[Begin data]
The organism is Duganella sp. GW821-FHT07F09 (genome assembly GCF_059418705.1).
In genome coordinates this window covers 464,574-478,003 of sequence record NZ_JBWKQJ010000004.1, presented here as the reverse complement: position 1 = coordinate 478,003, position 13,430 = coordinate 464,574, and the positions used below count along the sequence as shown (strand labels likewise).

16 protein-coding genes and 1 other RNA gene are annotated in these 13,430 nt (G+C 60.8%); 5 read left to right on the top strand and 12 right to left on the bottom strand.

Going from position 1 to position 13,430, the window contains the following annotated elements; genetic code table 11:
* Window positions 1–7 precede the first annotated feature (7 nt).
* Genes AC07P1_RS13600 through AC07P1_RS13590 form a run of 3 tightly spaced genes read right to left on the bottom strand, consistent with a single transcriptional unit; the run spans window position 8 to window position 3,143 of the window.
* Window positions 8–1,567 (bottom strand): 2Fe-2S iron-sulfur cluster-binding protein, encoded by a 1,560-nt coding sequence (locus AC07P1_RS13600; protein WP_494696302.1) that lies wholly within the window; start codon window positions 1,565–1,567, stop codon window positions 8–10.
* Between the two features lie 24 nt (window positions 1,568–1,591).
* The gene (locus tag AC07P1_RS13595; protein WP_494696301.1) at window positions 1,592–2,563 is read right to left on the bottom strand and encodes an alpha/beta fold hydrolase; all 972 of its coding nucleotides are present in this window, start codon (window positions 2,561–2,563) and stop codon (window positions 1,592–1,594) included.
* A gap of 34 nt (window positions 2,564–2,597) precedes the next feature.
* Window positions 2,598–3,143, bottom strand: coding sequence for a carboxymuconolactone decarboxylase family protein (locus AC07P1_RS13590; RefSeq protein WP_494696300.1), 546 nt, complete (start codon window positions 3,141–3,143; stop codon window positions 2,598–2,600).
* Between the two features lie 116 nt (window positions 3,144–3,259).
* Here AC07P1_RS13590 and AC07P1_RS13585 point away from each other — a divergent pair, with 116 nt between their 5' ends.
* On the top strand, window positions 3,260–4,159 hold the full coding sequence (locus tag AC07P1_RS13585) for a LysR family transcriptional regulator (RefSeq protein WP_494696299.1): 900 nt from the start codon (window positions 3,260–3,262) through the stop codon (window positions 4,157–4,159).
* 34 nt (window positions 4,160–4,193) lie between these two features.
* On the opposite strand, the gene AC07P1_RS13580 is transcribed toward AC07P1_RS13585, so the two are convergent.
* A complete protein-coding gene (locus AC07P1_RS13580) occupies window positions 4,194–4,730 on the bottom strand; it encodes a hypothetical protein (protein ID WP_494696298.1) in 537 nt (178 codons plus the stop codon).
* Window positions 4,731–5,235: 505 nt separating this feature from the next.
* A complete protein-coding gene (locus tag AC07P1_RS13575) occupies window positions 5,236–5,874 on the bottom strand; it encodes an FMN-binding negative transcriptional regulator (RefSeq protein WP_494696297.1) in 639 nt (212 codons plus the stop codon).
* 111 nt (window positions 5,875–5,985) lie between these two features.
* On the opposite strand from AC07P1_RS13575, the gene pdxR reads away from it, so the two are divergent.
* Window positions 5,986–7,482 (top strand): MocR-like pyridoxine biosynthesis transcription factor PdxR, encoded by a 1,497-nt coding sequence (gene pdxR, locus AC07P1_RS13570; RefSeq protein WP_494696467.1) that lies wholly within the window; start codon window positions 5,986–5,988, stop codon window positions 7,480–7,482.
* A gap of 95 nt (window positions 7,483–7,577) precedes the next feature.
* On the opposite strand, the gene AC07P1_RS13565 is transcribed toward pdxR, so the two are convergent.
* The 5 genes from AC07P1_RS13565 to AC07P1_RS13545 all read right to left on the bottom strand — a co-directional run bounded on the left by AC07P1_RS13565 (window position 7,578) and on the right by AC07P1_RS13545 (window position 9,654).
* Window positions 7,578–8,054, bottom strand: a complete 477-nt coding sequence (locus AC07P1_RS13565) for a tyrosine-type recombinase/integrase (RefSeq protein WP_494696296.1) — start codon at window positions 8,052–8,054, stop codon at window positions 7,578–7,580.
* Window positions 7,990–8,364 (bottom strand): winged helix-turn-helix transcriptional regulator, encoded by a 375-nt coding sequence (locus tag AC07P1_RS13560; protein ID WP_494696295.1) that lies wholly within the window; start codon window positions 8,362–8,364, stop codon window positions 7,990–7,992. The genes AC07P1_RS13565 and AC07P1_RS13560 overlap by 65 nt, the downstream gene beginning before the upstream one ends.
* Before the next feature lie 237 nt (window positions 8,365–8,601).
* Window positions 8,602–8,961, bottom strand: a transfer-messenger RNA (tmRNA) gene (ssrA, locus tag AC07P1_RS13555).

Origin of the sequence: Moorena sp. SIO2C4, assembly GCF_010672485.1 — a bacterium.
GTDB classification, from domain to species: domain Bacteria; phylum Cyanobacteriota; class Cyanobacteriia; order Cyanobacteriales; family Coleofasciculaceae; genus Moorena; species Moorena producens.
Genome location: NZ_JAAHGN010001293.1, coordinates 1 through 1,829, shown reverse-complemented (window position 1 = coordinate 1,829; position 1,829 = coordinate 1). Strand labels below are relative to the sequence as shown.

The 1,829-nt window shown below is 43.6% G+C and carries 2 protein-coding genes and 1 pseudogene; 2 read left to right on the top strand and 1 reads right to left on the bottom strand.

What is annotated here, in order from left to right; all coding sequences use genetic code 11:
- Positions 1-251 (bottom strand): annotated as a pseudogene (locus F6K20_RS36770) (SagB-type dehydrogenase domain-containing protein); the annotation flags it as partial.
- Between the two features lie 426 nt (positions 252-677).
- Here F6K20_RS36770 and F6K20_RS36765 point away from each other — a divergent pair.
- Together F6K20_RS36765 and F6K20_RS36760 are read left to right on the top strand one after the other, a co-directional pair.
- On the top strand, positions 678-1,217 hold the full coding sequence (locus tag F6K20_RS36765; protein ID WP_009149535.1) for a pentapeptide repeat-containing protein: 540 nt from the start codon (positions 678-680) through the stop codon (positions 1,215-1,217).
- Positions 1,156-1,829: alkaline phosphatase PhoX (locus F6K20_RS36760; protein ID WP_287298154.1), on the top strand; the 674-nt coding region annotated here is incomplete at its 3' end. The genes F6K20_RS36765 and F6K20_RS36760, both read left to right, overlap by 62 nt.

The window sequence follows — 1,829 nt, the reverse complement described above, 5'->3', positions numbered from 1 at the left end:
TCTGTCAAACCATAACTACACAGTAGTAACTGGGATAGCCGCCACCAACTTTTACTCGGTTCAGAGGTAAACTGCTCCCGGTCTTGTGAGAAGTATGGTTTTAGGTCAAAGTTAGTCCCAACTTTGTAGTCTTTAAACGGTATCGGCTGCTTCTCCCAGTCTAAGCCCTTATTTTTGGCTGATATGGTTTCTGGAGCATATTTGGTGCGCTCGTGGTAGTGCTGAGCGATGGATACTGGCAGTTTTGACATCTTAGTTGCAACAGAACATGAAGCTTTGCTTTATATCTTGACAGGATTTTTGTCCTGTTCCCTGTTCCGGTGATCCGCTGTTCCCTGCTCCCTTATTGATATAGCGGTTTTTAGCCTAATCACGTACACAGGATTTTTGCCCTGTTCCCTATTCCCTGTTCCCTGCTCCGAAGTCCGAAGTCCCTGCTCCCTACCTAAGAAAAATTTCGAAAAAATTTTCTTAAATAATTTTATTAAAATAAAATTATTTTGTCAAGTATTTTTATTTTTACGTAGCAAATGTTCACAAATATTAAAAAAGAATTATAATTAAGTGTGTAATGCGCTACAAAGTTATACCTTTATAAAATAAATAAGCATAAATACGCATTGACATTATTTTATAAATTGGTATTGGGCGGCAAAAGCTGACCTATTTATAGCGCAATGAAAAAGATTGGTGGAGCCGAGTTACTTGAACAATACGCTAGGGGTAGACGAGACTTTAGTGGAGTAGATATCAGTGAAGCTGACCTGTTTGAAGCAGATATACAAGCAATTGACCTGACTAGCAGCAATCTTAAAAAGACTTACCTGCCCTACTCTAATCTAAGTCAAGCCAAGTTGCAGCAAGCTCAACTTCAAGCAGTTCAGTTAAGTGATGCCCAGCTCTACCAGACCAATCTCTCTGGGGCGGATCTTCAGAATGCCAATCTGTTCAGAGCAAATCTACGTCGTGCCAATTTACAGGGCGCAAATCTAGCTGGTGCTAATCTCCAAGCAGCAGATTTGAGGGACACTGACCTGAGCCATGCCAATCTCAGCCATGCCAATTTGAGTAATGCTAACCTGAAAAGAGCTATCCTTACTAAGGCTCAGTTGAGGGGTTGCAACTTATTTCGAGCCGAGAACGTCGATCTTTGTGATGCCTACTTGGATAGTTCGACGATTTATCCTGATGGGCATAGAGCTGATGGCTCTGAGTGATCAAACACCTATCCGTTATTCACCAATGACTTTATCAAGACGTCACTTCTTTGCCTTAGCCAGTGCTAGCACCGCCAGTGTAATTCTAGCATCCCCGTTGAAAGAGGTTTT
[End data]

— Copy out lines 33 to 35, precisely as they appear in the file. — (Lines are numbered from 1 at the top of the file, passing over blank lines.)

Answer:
The 1,829-nt window shown below is 43.6% G+C and carries 2 protein-coding genes and 1 pseudogene; 2 read left to right on the top strand and 1 reads right to left on the bottom strand.

What is annotated here, in order from left to right; all coding sequences use genetic code 11:
- Positions 1-251 (bottom strand): annotated as a pseudogene (locus F6K20_RS36770) (SagB-type dehydrogenase domain-containing protein); the annotation flags it as partial.